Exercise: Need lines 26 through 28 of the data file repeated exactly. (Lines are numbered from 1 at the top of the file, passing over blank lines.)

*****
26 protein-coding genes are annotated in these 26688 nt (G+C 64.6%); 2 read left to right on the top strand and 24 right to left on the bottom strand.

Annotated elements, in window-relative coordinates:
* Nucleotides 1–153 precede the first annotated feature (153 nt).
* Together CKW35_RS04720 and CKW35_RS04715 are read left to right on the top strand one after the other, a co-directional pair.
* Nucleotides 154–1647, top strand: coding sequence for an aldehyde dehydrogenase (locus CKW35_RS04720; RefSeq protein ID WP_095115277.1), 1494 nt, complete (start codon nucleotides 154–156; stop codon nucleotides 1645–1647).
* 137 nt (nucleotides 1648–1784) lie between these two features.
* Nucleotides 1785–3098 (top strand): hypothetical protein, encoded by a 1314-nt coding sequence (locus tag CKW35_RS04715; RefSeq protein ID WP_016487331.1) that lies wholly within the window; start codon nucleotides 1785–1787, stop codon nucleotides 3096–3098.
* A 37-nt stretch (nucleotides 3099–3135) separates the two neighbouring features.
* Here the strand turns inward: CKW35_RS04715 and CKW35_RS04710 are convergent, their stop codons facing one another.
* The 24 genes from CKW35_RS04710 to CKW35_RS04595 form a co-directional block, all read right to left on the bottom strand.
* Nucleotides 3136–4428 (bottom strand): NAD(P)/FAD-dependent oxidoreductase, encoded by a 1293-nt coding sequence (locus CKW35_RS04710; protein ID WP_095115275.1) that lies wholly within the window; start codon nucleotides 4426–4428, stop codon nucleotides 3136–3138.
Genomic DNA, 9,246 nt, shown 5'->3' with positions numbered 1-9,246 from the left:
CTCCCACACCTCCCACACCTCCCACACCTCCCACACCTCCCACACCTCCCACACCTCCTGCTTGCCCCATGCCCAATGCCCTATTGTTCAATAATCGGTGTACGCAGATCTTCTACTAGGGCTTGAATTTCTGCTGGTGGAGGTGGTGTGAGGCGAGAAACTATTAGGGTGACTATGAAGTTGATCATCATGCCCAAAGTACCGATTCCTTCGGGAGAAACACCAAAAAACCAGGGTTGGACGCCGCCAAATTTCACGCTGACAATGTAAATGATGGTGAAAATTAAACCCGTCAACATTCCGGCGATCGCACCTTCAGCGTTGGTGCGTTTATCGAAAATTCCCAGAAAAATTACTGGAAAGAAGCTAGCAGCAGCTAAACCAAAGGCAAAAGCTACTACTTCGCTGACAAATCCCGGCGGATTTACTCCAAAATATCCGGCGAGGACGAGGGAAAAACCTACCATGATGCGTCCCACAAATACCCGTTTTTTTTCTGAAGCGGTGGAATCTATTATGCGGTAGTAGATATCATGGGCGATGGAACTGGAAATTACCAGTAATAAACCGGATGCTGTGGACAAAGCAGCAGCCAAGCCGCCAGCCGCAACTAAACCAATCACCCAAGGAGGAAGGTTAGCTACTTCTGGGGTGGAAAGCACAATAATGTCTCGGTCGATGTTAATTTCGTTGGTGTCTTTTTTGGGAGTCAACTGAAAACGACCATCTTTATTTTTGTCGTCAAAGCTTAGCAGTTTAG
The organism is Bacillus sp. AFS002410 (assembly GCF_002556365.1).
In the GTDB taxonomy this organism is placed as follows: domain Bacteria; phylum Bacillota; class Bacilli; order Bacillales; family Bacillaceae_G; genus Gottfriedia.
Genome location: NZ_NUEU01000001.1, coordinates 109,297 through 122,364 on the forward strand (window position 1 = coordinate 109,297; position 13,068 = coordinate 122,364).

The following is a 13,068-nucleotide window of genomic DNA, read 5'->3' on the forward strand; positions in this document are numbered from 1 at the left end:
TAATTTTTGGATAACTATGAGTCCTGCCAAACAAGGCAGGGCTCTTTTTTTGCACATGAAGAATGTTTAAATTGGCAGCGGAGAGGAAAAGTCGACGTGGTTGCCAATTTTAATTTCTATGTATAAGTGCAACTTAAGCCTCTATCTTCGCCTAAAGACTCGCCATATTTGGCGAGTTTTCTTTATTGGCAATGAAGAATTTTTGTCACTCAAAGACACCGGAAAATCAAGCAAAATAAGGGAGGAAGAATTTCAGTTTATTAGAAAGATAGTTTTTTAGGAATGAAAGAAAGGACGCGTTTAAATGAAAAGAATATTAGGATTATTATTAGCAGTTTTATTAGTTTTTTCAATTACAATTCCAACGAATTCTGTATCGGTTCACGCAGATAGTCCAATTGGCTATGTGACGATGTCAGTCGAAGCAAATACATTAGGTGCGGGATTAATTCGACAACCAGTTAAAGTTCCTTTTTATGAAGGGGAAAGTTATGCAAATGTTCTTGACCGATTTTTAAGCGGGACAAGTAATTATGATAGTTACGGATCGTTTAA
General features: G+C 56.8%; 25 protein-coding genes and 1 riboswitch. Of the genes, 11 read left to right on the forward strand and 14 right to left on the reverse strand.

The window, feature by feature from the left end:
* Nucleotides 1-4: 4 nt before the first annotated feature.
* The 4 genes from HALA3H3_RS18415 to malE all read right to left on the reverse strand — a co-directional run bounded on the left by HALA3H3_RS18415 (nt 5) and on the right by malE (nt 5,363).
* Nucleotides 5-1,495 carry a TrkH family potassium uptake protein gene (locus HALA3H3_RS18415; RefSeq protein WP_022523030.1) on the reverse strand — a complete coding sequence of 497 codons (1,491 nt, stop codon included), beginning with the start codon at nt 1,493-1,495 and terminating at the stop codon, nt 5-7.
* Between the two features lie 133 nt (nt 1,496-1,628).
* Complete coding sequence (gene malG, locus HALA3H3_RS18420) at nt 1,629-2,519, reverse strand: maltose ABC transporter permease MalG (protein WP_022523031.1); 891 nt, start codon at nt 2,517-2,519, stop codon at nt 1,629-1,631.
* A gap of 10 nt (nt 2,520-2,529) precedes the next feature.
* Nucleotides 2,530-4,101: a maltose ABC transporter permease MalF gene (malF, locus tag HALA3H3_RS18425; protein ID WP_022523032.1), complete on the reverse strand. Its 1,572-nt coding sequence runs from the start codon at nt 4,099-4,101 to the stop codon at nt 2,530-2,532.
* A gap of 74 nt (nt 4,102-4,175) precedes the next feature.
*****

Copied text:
* A gap of 10 nt (nt 2,520-2,529) precedes the next feature.
* Nucleotides 2,530-4,101: a maltose ABC transporter permease MalF gene (malF, locus tag HALA3H3_RS18425; protein ID WP_022523032.1), complete on the reverse strand. Its 1,572-nt coding sequence runs from the start codon at nt 4,099-4,101 to the stop codon at nt 2,530-2,532.
* A gap of 74 nt (nt 4,102-4,175) precedes the next feature.